Offensively, some would make the case that Pujols' rookie season will end up being better than Trout's. However, according to Baseball Reference, which separates its WAR values into offense and defense, Pujols' rookie season was worth 5.8 wins above replacement. Using the same offensive WAR from Baseball Reference, Trout has been worth 6.1 wins above replacement.
He may not have the home run power that Pujols does, but he changes the game in so many ways because of his speed out of box and on the bases.
Alex Rodriguez would have been the standard bearer, at least among current players, if you include his first full season in 1996, when he hit .358/.414/.631 with 36 home runs, 15 stolen bases as a 20-year-old shortstop playing strong defense. His Fangraphs' WAR that season was 9.8, but he lost his rookie eligibility after accumulating 208 plate appearances in 65 games between 1994 and 1995.
Going all the way back to 1975, when Fred Lynn of the Boston Red Sox became the first player in MLB history to win the Rookie of the Year and MVP award in the same season, his numbers won't match Trout's when all is said and done.
Lynn hit .331/.401/.566 with 21 home runs, 105 runs batted in and 10 stolen bases. But using the Baseball Reference formula once again, he was a barely-above-replacement-level player on defense.
Plus, Lynn played that season at age 23. That is a very young age for a Major League Baseball player, but it's three years older than Trout played a majority of his games this season. For the record, Trout just turned 21 on August 7.
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On the pitching side, Fernando Valenzuela took the sports world by storm in 1981. He won the Rookie of the Year and Cy Young awards in the same year.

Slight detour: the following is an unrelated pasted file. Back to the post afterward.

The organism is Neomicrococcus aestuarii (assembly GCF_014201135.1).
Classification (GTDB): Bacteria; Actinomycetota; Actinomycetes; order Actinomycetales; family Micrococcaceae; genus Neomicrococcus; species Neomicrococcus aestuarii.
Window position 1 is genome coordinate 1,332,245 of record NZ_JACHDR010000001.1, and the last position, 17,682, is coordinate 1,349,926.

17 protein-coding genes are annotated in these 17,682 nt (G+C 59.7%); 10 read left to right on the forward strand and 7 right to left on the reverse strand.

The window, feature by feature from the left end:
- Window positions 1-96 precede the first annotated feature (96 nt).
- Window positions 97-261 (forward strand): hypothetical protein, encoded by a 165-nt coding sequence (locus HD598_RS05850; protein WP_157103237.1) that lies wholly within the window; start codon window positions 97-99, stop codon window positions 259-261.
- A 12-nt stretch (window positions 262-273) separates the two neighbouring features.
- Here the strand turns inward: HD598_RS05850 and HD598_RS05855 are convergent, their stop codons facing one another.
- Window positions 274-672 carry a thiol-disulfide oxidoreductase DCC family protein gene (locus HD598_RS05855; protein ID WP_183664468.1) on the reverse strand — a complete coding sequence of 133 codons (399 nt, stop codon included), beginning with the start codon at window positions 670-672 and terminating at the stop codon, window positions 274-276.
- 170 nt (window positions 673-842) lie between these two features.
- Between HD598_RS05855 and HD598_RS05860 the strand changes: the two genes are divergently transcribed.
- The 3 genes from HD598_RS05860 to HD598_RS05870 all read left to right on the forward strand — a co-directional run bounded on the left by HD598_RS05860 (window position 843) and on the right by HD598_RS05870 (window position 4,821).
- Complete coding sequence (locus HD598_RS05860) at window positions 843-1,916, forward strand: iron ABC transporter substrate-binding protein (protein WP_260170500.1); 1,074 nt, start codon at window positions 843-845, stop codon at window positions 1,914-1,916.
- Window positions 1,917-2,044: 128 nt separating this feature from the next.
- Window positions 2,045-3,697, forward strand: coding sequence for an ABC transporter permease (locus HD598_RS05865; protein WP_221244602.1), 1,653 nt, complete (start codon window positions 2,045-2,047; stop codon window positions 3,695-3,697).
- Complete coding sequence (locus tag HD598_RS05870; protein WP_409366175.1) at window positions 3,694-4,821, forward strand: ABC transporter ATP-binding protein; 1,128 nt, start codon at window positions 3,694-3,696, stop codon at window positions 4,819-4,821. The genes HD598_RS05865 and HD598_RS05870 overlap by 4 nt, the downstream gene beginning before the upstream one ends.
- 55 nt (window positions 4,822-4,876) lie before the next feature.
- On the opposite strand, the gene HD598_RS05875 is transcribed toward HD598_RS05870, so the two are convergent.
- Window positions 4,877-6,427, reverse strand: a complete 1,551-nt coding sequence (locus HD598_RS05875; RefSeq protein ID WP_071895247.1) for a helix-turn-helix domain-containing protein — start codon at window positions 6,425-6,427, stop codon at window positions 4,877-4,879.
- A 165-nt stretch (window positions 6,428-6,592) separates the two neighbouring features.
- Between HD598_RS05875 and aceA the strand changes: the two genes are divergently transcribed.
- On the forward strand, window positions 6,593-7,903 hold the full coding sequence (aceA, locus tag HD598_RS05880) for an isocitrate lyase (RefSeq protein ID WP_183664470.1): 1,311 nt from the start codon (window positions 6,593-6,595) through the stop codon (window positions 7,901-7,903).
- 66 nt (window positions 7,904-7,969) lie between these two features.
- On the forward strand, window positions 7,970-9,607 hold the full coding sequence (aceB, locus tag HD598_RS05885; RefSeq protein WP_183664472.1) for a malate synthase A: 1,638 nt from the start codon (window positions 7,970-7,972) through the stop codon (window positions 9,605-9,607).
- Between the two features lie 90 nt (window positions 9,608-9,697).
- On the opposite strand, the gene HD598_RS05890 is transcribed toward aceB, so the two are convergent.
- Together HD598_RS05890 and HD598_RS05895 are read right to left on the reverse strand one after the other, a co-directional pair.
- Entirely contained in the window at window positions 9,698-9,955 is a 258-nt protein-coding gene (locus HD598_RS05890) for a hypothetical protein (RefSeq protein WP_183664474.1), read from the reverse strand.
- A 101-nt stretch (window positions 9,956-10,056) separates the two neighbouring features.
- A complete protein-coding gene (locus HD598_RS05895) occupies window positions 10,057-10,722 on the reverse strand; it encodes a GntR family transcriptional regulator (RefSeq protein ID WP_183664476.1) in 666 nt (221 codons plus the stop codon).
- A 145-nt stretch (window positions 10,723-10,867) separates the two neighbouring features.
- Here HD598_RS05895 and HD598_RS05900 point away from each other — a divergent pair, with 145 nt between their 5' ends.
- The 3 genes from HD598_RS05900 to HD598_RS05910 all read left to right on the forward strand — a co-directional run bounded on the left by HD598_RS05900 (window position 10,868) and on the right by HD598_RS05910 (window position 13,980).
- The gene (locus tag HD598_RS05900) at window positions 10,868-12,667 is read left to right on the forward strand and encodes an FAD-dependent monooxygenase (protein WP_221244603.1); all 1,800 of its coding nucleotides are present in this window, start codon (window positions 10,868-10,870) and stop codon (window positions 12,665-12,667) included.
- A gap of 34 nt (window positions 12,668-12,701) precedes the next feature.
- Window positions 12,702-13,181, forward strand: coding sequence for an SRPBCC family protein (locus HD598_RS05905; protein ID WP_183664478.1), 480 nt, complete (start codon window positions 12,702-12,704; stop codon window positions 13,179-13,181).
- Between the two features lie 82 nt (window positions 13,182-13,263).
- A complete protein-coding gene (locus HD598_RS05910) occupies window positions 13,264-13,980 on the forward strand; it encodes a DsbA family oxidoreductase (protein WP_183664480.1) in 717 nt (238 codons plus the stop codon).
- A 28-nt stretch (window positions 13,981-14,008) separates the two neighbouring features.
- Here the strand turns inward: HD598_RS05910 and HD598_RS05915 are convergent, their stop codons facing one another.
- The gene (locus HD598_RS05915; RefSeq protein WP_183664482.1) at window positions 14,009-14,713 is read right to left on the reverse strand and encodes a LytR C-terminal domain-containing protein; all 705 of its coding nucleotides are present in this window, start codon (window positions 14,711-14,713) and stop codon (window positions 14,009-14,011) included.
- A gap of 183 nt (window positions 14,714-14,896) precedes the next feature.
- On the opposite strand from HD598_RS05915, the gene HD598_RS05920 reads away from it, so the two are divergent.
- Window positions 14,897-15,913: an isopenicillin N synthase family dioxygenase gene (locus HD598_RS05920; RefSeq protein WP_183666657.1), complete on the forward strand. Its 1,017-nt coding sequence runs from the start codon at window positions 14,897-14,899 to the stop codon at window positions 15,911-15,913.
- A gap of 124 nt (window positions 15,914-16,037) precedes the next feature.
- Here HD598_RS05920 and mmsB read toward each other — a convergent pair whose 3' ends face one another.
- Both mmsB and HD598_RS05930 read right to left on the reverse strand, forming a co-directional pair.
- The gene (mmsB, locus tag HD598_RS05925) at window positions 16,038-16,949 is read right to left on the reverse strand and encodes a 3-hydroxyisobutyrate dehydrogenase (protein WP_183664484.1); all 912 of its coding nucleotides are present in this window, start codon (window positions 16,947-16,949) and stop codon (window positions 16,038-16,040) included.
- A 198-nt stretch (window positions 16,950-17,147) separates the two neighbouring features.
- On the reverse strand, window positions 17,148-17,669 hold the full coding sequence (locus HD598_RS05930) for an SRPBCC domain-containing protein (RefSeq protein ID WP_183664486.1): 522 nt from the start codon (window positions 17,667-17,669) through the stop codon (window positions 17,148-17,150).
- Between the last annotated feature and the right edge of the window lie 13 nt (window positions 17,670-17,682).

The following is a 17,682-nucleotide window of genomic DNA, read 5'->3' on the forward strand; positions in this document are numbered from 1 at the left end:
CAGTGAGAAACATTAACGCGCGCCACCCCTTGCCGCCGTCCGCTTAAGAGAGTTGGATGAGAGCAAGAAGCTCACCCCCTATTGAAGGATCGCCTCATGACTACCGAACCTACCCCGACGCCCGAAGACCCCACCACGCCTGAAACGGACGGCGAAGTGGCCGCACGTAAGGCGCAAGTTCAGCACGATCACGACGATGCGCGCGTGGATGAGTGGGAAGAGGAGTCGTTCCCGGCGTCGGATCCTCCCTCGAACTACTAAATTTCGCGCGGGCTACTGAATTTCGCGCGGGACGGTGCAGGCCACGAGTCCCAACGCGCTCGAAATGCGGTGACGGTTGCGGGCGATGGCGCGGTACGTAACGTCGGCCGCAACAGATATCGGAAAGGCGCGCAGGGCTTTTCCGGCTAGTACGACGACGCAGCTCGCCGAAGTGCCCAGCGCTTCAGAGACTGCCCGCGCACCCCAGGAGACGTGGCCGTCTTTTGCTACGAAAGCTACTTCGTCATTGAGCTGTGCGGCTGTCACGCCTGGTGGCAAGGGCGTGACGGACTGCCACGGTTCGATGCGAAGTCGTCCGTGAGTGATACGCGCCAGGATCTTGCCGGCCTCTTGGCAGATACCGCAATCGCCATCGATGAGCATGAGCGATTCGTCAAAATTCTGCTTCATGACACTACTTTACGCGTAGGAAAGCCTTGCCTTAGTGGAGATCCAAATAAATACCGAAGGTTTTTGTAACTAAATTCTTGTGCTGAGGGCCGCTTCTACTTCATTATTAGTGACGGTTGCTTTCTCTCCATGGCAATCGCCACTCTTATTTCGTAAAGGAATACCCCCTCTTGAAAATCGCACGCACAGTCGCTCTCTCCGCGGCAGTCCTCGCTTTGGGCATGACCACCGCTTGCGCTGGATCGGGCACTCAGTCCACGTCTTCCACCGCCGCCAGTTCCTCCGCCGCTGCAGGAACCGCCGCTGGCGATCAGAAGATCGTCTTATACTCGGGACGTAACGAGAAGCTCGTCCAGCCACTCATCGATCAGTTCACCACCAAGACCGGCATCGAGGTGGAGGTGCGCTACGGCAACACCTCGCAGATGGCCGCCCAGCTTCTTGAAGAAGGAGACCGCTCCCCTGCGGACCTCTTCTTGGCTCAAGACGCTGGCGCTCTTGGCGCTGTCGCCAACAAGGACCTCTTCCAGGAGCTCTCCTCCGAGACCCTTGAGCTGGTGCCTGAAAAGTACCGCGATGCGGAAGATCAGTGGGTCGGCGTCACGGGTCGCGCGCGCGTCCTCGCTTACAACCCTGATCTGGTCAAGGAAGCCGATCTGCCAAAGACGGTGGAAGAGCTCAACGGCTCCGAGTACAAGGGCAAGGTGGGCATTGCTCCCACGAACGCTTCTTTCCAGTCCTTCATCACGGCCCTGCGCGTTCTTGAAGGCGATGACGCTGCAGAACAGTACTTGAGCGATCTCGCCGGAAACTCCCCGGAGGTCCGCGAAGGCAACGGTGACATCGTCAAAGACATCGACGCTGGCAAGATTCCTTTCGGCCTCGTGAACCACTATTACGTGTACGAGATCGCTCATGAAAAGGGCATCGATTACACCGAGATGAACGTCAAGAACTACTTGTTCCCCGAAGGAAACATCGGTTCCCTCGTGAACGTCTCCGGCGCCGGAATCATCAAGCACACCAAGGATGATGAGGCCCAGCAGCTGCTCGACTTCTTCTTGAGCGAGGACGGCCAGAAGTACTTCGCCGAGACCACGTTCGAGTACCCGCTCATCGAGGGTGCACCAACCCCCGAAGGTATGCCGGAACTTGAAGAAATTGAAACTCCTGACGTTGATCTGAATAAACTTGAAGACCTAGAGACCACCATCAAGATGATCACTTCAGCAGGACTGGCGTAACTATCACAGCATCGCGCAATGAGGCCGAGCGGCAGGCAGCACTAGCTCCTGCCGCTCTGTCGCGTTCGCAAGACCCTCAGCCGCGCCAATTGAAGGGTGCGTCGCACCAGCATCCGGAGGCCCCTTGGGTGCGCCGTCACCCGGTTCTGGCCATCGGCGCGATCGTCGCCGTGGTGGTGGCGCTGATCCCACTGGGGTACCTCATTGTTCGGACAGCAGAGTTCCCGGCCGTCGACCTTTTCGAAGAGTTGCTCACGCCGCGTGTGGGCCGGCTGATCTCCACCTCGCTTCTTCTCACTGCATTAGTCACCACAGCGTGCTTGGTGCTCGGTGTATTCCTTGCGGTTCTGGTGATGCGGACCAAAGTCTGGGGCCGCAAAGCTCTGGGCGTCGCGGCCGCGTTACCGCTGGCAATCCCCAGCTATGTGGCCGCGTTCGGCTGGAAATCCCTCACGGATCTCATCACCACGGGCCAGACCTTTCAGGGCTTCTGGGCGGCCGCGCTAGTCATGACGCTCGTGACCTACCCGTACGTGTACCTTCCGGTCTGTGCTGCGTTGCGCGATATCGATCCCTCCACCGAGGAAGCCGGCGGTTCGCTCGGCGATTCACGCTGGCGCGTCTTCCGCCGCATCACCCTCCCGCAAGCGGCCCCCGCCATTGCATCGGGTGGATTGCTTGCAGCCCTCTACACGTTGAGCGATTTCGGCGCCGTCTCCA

In just 25 starts, Valenzuela threw 192.1 innings with 180 strikeouts, 140 hits, 61 walks, 2.48 ERA and 11 home runs. Those are very good numbers, particularly for a 21-year-old rookie, but they aren't otherworldly. He captivated the world because of his unique delivery and charismatic personality.
Comparing Valenzuela's value to Trout's, you realize just how superior Trout is, as he is worth nearly two full wins more, according to Fangraphs' WAR.
Looking at everything—age, impact, skills, overall value, value relative to the position—there is no rookie season in baseball history that can match what Trout has been able to do.
I don't know if he will ever have another season like this, or better, ever again—his .398 batting average on balls in play gives me some hesitation—but he is a special talent who deserves all the accolades that will come his way this winter.
Plus, another factor working in his favor is his approach at the plate. Trout never looks overmatched in the batter's box because he sees the ball so well out of the pitcher's hand, allowing him to almost always make hard, solid contact. With his speed, all he has to do is put the ball in play to the left side of the infield and he can get a hit.
Enjoy the ride, because Trout is doing things we have never seen before and may never see again.